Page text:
Configuring a computer as dual boot system is a popular solution for users that wish to use Linux and Microsoft Windows on the same device. However, getting the two operating systems to share the same computer can be a bit tricky. In particular, Windows has its own boot loader and Linux uses GRUB. It’s easiest to have a dual boot system when GRUB is used as the boot loader, as it can be easily configured to boot into Windows as well as Linux.
In this guide, we’ll go through the step by step instructions to add Windows 10 to the GRUB menu. This way, you can select between Windows and your installed Linux distro when the computer first boots up. This guide assumes that you’ve already installed Linux and Windows on the same computer, and simply need to add Windows as an option to your GRUB menu.
In this tutorial you will learn:
- How to add Windows to GRUB boot menu
|Category||Requirements, Conventions or Software Version Used|
|System||Any Linux distro dual boot with Windows 10|
|Other||Privileged access to your Linux system as root or via the
# – requires given linux commands to be executed with root privileges either directly as a root user or by use of
$ – requires given linux commands to be executed as a regular non-privileged user
Add Windows to GRUB boot menu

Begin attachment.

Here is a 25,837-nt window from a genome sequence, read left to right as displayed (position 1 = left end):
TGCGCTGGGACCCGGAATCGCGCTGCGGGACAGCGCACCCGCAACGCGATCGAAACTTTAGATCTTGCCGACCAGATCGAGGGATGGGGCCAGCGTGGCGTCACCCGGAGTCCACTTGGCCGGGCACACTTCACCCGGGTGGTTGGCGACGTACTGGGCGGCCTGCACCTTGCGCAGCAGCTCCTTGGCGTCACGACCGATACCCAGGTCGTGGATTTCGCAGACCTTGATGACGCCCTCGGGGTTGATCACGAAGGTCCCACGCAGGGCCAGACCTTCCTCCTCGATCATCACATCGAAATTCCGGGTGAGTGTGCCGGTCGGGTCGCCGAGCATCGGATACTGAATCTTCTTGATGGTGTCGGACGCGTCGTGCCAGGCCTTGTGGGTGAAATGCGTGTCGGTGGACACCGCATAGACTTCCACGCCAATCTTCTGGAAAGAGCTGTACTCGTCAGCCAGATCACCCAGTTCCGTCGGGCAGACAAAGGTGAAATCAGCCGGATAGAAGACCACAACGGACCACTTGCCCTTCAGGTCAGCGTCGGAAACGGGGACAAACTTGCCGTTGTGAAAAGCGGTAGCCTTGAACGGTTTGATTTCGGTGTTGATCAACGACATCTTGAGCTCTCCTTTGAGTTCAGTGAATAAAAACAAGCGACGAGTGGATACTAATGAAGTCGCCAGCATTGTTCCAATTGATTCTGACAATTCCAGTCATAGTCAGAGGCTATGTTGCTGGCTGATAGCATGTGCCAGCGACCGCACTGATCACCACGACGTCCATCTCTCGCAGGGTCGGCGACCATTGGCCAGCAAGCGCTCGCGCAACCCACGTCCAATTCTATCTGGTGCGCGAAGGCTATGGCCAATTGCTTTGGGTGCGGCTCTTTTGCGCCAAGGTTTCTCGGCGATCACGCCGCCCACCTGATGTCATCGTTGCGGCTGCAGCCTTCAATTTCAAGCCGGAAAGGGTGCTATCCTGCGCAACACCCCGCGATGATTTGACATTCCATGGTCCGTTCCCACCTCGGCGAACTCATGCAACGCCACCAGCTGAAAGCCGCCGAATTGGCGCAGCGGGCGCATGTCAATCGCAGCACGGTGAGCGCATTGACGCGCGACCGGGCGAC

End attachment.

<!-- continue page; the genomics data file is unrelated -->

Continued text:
Once you are booted into your Linux partition, follow the steps below to get your Windows 10 install added to the GRUB menu list.
- Open a terminal and run the
os-probercommand with root privileges. This will search for other operating system installations besides the current distro you’re booted into.
$ sudo os-prober
It should find your Linux distro, the Windows installation, and possibly a memory test installation or recovery partition.
- To add these findings to the GRUB menu, execute the
update-grubcommand with root permissions.
$ sudo update-grub
The output should show that Windows 10 has been found and added to the GRUB boot menu.
You can see this change for yourself by examining the GRUB menu configuration file at
/boot/grub/grub.cfg as seen below. Deleting this entry will indeed erase Windows 10 from the GRUB menu, but it’s easy enough to put it back by following the steps above.
In the future, when powering on your system, you should see Windows 10 listed as an option in the boot menu.
Use your arrow keys to select Windows 10, and you will boot into it instead of your installed Linux distro.